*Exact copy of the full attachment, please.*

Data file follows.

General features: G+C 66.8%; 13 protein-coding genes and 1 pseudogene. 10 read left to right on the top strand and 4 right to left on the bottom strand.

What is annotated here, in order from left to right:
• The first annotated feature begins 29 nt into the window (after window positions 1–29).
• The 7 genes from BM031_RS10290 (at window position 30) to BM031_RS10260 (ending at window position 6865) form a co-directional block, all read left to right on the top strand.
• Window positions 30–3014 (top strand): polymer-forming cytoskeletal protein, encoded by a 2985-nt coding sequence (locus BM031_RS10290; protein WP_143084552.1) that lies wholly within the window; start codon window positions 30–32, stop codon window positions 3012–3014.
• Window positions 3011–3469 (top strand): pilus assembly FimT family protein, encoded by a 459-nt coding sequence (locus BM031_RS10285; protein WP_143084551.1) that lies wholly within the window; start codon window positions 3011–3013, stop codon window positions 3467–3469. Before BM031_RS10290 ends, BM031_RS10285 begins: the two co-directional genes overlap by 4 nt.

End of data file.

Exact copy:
General features: G+C 66.8%; 13 protein-coding genes and 1 pseudogene. 10 read left to right on the top strand and 4 right to left on the bottom strand.

What is annotated here, in order from left to right:
• The first annotated feature begins 29 nt into the window (after window positions 1–29).
• The 7 genes from BM031_RS10290 (at window position 30) to BM031_RS10260 (ending at window position 6865) form a co-directional block, all read left to right on the top strand.
• Window positions 30–3014 (top strand): polymer-forming cytoskeletal protein, encoded by a 2985-nt coding sequence (locus BM031_RS10290; protein WP_143084552.1) that lies wholly within the window; start codon window positions 30–32, stop codon window positions 3012–3014.
• Window positions 3011–3469 (top strand): pilus assembly FimT family protein, encoded by a 459-nt coding sequence (locus BM031_RS10285; protein WP_143084551.1) that lies wholly within the window; start codon window positions 3011–3013, stop codon window positions 3467–3469. Before BM031_RS10290 ends, BM031_RS10285 begins: the two co-directional genes overlap by 4 nt.